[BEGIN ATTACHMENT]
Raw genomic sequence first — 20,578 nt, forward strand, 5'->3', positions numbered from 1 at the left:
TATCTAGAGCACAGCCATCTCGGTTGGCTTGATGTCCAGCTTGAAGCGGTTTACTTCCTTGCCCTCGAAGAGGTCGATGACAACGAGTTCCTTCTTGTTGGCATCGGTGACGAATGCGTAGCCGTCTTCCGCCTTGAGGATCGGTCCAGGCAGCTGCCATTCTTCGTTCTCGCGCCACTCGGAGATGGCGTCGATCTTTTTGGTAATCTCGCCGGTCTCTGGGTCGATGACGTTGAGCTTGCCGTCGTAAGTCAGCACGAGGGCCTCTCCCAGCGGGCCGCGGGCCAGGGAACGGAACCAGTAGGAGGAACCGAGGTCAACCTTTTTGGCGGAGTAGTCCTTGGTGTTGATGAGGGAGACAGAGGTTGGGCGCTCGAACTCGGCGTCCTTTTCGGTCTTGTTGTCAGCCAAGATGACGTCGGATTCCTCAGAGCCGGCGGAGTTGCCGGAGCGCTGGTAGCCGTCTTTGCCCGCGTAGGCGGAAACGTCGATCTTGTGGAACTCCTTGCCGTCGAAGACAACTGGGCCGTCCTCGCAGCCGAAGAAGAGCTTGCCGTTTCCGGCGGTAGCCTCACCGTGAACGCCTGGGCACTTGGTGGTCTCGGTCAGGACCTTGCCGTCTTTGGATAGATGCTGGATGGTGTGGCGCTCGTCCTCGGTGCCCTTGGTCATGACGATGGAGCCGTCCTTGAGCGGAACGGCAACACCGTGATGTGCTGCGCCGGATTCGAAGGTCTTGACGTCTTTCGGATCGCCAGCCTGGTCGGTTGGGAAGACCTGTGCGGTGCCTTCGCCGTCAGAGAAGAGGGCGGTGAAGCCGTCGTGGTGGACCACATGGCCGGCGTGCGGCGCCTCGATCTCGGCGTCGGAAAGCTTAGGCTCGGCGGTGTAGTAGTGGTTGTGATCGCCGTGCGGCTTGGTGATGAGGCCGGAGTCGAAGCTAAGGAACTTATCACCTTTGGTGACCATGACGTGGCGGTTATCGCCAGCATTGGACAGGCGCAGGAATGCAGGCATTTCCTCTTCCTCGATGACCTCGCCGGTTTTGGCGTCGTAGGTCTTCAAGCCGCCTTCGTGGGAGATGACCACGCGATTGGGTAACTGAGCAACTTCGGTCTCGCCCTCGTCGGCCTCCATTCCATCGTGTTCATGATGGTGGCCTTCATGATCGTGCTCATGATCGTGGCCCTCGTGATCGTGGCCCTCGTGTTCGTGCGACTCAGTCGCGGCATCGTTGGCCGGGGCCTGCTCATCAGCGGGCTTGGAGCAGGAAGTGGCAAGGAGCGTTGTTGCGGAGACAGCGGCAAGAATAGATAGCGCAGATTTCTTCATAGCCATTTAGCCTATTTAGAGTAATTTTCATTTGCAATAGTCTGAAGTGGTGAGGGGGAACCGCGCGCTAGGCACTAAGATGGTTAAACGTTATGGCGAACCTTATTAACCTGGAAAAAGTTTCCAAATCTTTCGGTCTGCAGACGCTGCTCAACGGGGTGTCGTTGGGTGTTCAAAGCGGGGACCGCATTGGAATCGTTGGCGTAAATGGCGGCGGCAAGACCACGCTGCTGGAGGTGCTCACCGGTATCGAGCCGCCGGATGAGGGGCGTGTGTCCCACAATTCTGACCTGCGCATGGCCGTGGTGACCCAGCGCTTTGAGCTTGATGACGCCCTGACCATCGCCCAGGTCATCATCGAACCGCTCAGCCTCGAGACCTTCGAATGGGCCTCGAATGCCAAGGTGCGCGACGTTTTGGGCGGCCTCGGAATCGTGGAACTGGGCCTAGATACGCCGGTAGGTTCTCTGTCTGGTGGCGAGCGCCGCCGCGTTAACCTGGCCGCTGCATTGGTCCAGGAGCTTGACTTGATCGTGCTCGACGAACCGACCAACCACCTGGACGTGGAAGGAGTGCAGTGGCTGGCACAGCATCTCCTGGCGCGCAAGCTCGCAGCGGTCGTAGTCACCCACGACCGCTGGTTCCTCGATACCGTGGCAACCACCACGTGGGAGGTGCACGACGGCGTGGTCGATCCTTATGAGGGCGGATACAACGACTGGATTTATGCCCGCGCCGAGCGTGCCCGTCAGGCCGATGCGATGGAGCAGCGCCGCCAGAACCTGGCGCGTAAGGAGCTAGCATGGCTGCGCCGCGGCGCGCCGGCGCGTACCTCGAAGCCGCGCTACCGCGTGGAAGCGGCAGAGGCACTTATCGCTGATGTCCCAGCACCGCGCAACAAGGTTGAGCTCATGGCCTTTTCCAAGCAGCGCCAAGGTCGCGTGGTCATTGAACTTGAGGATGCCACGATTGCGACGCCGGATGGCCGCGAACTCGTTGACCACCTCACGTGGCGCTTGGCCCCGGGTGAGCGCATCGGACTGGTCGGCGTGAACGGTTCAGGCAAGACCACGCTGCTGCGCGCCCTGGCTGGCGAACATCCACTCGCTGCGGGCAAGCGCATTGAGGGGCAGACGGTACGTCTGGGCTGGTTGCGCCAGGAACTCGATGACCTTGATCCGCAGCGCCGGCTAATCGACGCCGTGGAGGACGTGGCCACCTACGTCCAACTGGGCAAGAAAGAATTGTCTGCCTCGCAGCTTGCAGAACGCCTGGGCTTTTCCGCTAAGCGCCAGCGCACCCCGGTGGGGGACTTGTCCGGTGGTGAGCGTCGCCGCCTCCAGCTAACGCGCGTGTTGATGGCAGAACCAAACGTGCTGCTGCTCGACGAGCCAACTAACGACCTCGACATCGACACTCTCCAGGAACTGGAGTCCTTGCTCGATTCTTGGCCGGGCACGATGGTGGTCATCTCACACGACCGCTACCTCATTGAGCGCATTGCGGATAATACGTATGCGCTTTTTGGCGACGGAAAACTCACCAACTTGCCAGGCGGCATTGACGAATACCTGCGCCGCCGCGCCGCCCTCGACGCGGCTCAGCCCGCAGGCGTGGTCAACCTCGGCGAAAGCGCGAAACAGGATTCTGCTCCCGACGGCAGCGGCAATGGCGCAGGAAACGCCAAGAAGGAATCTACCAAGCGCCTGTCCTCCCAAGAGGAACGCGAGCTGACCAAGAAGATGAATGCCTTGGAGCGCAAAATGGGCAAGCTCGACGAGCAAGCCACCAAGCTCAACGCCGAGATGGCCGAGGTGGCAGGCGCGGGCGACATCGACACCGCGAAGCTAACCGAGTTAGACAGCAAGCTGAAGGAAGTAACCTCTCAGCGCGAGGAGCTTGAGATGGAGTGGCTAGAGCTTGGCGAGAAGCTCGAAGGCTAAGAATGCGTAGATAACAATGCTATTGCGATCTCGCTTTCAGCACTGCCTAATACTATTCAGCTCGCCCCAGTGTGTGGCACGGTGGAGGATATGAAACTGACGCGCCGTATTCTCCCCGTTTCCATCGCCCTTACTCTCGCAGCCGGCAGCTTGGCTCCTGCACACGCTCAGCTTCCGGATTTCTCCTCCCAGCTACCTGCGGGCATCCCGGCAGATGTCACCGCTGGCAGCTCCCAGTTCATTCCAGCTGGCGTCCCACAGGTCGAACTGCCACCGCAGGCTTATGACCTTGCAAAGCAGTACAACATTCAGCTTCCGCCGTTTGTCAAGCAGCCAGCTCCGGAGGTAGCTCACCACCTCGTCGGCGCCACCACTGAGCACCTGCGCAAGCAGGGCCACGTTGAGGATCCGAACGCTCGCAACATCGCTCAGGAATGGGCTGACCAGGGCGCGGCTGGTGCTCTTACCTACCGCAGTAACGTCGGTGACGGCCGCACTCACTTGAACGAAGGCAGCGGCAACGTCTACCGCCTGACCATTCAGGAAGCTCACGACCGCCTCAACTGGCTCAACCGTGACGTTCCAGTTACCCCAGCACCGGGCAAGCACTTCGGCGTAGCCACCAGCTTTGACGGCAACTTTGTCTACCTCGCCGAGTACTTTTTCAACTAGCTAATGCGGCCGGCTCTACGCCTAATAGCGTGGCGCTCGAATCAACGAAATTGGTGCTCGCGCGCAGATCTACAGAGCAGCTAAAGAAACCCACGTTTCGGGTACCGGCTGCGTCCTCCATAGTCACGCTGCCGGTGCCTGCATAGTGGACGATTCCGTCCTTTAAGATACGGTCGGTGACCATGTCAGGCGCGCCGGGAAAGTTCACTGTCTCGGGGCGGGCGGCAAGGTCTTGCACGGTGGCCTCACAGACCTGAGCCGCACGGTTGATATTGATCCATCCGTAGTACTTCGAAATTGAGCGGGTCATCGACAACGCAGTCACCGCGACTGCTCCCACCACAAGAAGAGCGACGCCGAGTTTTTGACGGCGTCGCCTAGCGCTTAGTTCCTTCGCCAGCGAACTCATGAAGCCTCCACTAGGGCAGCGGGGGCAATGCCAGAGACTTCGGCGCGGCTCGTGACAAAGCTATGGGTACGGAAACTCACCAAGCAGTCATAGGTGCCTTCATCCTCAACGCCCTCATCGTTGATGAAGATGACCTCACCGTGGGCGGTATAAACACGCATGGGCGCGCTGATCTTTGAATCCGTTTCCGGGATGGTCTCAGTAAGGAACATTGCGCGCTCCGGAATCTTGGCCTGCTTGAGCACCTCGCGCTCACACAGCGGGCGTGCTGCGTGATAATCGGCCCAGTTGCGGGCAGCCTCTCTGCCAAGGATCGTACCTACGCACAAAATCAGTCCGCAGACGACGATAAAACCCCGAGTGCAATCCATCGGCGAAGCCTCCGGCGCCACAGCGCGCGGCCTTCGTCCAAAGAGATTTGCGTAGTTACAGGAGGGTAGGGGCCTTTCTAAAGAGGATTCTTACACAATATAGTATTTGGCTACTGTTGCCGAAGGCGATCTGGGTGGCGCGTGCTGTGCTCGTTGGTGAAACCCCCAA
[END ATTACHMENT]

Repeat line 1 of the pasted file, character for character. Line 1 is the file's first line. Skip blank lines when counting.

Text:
Raw genomic sequence first — 20,578 nt, forward strand, 5'->3', positions numbered from 1 at the left: